Wordle is a fun game with an active world-wide result-sharing fanbase.

Nurdle varies in just two respects.

(Also this is clearly just a homage, inspired by the longstanding use of the term nurdle in winks; obviously you shouldn't confuse it with the original.)

Novice

Guess

X

Q

W

X

C

L

S

Q

U

O

P

You have five attempts to guess a five-digit number.

The solution and all your guesses have to be pronounced nurdle, boondock or Penhaligon according to the rules of that counting game — that is, their decimal representation must contain 5, 7 or 9, or the number must be a strictly positive multiple of 5, 7 and/or 9.

After each guess:

- Correct digits in the correct place are shown in green
- Correct digits whose location is still to be identified are shown in yellow
- Digits which do not have a location in the solution yet to be identified are shown in (faded) red

The solution can have the same digit in more than one location.

For example, if the target is "**12351**", the guess "**12712**" will appear as:

1

2

7

1

2

That is:

1^{st} digit | 1 | Correct digit in the correct place (green) |
---|---|---|

2^{nd} digit | 2 | Correct digit in the correct place (green) |

3^{rd} digit | 7 | Digit not in the solution at all (red) |

4^{th} digit | 1 | Digit in the solution with some positions still to be found (yellow) |

5^{th} digit | 2 | Digit in the solution but all correct positions have been found (red) |

**Note:** If a multiple of the same digit appears in the wrong location, only the
number of that digit which appears unmatched in the solution will appear yellow, and the
rest red. For example, with the target "**11235**" the guess "**12211**" will appear as:

1

2

2

1

1

That is:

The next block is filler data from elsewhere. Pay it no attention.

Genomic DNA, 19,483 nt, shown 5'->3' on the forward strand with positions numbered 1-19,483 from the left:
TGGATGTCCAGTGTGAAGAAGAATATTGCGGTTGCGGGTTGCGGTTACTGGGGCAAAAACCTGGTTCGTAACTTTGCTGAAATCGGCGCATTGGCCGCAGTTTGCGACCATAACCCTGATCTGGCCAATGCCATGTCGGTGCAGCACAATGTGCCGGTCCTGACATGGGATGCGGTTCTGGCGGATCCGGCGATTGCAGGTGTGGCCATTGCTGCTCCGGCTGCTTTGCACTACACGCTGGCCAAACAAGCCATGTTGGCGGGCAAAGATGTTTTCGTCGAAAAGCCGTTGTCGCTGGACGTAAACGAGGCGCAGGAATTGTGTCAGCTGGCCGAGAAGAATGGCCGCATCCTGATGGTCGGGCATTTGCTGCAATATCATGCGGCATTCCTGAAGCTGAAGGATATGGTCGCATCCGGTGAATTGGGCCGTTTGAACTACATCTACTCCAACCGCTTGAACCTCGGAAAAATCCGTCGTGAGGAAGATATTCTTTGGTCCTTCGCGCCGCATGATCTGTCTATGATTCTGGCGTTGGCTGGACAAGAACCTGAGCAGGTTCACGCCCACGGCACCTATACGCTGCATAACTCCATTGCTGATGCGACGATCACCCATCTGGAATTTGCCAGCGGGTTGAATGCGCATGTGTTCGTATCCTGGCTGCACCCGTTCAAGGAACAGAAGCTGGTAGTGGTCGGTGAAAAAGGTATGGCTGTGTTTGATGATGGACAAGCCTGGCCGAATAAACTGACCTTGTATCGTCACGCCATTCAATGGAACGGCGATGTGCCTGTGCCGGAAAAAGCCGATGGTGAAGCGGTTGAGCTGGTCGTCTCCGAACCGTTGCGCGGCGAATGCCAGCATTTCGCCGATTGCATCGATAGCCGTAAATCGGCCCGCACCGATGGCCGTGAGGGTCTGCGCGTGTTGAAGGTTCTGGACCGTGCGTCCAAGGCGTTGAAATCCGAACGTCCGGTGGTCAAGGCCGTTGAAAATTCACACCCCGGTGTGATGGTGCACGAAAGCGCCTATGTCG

1^{st} digit | 1 | Correct digit in the correct place (green) |
---|---|---|

2^{nd} digit | 2 | No digit '2' in a position yet to be matched (red) |

3^{rd} digit | 2 | Correct digit in the correct place (green) |

4^{th} digit | 1 | A digit '1' still needs to find the correct position (yellow) |

5^{th} digit | 1 | Only one digit '1' still needs to find a position, no second unmatched '1' in the solution (red) |

Type or use the number bar to enter digits; use the "X" on the number bar or backspace to delete the most recent digit. You cannot enter a digit which you have determined does not appear anywhere in the solution; these numbers are shown red in the number bar. Numbers for which you have found at least one correct position are shown green in the number bar. Numbers whose location are entirely yet to be found are shown in yellow on the number bar.

"Narg" mode doesn't allow you to enter digits which have been excluded from a position:

- If a digit appears at this location and was correct, the same digit must be entered.
- If a digit appears at this location and was incorrect (either being in another location or not present at all), that digit cannot be entered.

When you have five digits entered, if the five-digit number in the guess meets the requirements (contains 5, 7 or 9, or is divisible by one of those), the number bar will change to a Guess button (the delete "X" is still available); use this or press enter to submit a guess.

If you correctly guess the five-digit number in five tries or fewer, you'll be rewarded with a "SQUOP"; if you fail, you'll be greeted with a "QWXCL" (and the solution).

The target is random, not fixed per day like Wordle — reload for a different target number.

Historical aside: Wordle (and Nurdle) are variations on the traditional “Bulls and Cows” game; this was first implemented on a computer on the Cambridge University “Titan” mainframe in 1968 as the program “moo”, written by Frank King, who went on to lecture the web site maintainer in his undergraduate degree (and accuse him of cheating in his first programming assignment — he hadn't). Small world...

If you would like to try a different variation completely unrelated to winks but possibly a better game, see also Nerdle (which predates Nurdle by some time).